Procedure for Kidney Stones Removal


Kidney stones (renal calculi) are abnormal hard accumulations of minerals and salts in the kidneys. Kidney stones are synonymously called renal calculi and the medical condition is known as nephrolithiasis.

What Causes Kidney Stones?

  • These are a few of the causes of kidney stones: Heredity (40%): Conditions being enzyme deficiencies or abnormal mineral metabolism:
    1. Hypercalciuria: Excessive calcium in urine.
    2. Hypocitraturia: Deficiency of citrate in urine.
    3. Primary hyperoxaluria: Increased oxalate levels in the body.
    4. Cystinuria: Cystine (a protein) excreted excessively in urine.
  • Dietary causes include diet rich in Vitamin C or D, Calcium, other minerals, uric acid, and with the prolonged use of certain medications like diuretics or antacids. Examples of foods that cause kidney stones are:
    1. Spinach.
    2. Rhubarb.
    3. Tea.
    4. Wheat bran.
    5. Chocolate.
    6. Peanuts.
    7. Colas.
    8. Animal protein.
    9. Recent studies show some correlation between high sugar intake and calcium kidney stones.
    10. Beetroots
  • Recurrent or prolonged urinary infections.
  • Excessive fluid loss (dehydration) for longer periods.
  • Sedentary lifestyle.

Types of Kidney Stones

Kidney stones are of the following types:

  1. Calcium stones: Are the commonest types of renal stones and account for 80% of all the kidney stones.
  2. Uric acid stones: Are more common in men.
  3. Struvite stones: Are more common in women.
  4. Cystine stones: Are rare types of kidney stones.

Kidney Stone Symptoms

  • Generally the patients might remain asymptomatic for years.
  • Symptoms begin when the stones start to mobilize leading to agonizing and excruciating kidney stone pain.
  • Typical kidney pain because of stones is at the sides (flank pain) or at the back below the ribs and may radiate to the groin.
  • Urinary symptoms include:
    1. Burning or painful urination.
    2. Foul smelling urine if there is an infection, associated with pus in the urine causing the cloudy appearance of the urine.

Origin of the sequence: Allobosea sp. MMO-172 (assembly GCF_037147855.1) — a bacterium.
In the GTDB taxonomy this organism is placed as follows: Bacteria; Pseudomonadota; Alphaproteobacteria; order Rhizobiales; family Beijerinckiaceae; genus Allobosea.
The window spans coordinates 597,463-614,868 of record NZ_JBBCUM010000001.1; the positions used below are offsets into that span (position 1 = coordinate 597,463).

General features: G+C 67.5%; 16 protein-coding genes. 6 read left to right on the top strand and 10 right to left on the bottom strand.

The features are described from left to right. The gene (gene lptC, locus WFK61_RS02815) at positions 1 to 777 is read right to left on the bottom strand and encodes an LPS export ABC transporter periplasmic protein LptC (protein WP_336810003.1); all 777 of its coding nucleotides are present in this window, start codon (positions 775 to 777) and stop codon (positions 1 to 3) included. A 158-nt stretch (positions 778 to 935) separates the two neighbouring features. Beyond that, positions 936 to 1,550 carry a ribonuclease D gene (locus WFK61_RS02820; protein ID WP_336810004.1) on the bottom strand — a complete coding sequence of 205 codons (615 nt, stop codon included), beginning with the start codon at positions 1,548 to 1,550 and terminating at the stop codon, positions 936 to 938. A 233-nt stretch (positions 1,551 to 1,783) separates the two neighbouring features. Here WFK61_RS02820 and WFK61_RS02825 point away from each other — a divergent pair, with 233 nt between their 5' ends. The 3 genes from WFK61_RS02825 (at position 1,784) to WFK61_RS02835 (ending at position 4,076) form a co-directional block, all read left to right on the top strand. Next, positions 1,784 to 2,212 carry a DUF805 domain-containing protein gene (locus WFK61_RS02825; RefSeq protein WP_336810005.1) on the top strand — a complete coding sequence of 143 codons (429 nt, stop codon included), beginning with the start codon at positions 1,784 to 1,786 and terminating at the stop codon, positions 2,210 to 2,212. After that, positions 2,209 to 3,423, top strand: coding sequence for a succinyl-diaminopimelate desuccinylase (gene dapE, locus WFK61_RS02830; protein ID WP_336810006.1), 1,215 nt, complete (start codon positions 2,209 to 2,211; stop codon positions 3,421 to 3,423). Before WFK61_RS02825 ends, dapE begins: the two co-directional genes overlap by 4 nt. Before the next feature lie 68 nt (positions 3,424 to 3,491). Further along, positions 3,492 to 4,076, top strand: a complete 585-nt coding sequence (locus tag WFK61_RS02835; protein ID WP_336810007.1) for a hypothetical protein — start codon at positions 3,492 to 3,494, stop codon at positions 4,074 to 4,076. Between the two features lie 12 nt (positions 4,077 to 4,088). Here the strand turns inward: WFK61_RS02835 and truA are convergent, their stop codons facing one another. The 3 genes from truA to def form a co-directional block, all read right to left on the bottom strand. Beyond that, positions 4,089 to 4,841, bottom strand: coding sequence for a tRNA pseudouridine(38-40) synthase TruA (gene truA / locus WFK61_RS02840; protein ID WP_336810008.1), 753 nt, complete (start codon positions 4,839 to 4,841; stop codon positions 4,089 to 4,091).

3. Blood in urine.
    4. Increased urinary frequency for small amounts of urine.
  • Associated symptoms may be fever and chills and nausea and vomiting.

How to Prevent Kidney Stones?

As prevention is better than cure; follow some of the prevention tips:

  1. Be well hydrated: Drinking about eight glasses of water in a day keeps urine less concentrated.
  2. Foods rich in calcium reduce movement of calcium from bones to blood hence lowering the risk of calcium stones.
  3. Less salt and sodium (canned food) intake reduces calcium in urine.
  4. Avoid foods rich is oxalate such as spinach, rhubarb, beets, etc.
  5. Avoid foods that accelerate the process of formation of kidney stones (list given above).
  6. Vitamin supplements (C and D) and medications (steroids, anticonvulsants, diuretics) to be taken under medical supervision.

How to Get Rid of Kidney Stones?

Kidney stone pain occurs when the stone starts to mobilize.

Smaller stones (= 5mm) pass down the urinary path and are flushed out normally.

Drinking about 2-3 liters of water; medications for pain management can be helpful.

Procedure to remove Kidney Stones: surgical interventions are required for larger kidney stones removal. They are:

  • Less invasive kidney stone removal surgeries are:
    1. Extracorporeal shock wave lithotripsy: High frequency sound waves are beamed at the stone site under the guidance of an X ray machine. The waves break down the stones which ultimately pass out. Patient is discharged on the same day.
    2. Ureteroscopy: An ureteroscope (a small telescope) is passed up the ureter and into the kidney locating the stones and picking them up in a basket like device. Done under general anesthesia the patient is discharged on the same day.
    3. Percutaneous Nephrolithotomy: Under general anesthesia a half an inch incision on the back is taken and a rigid telescope is passed into the kidney till the stone is located; further the stone is broken which passes through the urinary path.
  • More invasive is the open surgery when all of the above kidney stone removal treatment options fail or are not recommended.

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